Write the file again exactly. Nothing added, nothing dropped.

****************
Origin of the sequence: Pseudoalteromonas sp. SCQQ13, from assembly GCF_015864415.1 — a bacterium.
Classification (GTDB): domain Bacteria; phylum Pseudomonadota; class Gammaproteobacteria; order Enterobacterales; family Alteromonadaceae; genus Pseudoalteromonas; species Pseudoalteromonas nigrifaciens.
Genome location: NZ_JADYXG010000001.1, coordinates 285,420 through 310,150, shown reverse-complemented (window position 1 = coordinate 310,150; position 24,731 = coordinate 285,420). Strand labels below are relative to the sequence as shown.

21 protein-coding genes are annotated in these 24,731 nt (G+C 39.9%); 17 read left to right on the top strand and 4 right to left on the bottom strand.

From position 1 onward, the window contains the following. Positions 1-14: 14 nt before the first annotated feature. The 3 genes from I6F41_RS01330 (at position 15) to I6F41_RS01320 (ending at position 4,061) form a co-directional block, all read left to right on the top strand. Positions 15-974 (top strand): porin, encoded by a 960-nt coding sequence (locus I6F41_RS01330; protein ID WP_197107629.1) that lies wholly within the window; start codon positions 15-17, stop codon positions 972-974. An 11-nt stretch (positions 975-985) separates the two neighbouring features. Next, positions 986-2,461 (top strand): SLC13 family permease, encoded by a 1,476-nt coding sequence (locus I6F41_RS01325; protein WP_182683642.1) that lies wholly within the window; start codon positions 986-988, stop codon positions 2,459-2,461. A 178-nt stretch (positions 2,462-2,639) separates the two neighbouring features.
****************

Origin of the sequence: Pseudoalteromonas sp. SCQQ13, from assembly GCF_015864415.1 — a bacterium.
Classification (GTDB): domain Bacteria; phylum Pseudomonadota; class Gammaproteobacteria; order Enterobacterales; family Alteromonadaceae; genus Pseudoalteromonas; species Pseudoalteromonas nigrifaciens.
Genome location: NZ_JADYXG010000001.1, coordinates 285,420 through 310,150, shown reverse-complemented (window position 1 = coordinate 310,150; position 24,731 = coordinate 285,420). Strand labels below are relative to the sequence as shown.

21 protein-coding genes are annotated in these 24,731 nt (G+C 39.9%); 17 read left to right on the top strand and 4 right to left on the bottom strand.

From position 1 onward, the window contains the following. Positions 1-14: 14 nt before the first annotated feature. The 3 genes from I6F41_RS01330 (at position 15) to I6F41_RS01320 (ending at position 4,061) form a co-directional block, all read left to right on the top strand. Positions 15-974 (top strand): porin, encoded by a 960-nt coding sequence (locus I6F41_RS01330; protein ID WP_197107629.1) that lies wholly within the window; start codon positions 15-17, stop codon positions 972-974. An 11-nt stretch (positions 975-985) separates the two neighbouring features. Next, positions 986-2,461 (top strand): SLC13 family permease, encoded by a 1,476-nt coding sequence (locus I6F41_RS01325; protein WP_182683642.1) that lies wholly within the window; start codon positions 986-988, stop codon positions 2,459-2,461. A 178-nt stretch (positions 2,462-2,639) separates the two neighbouring features.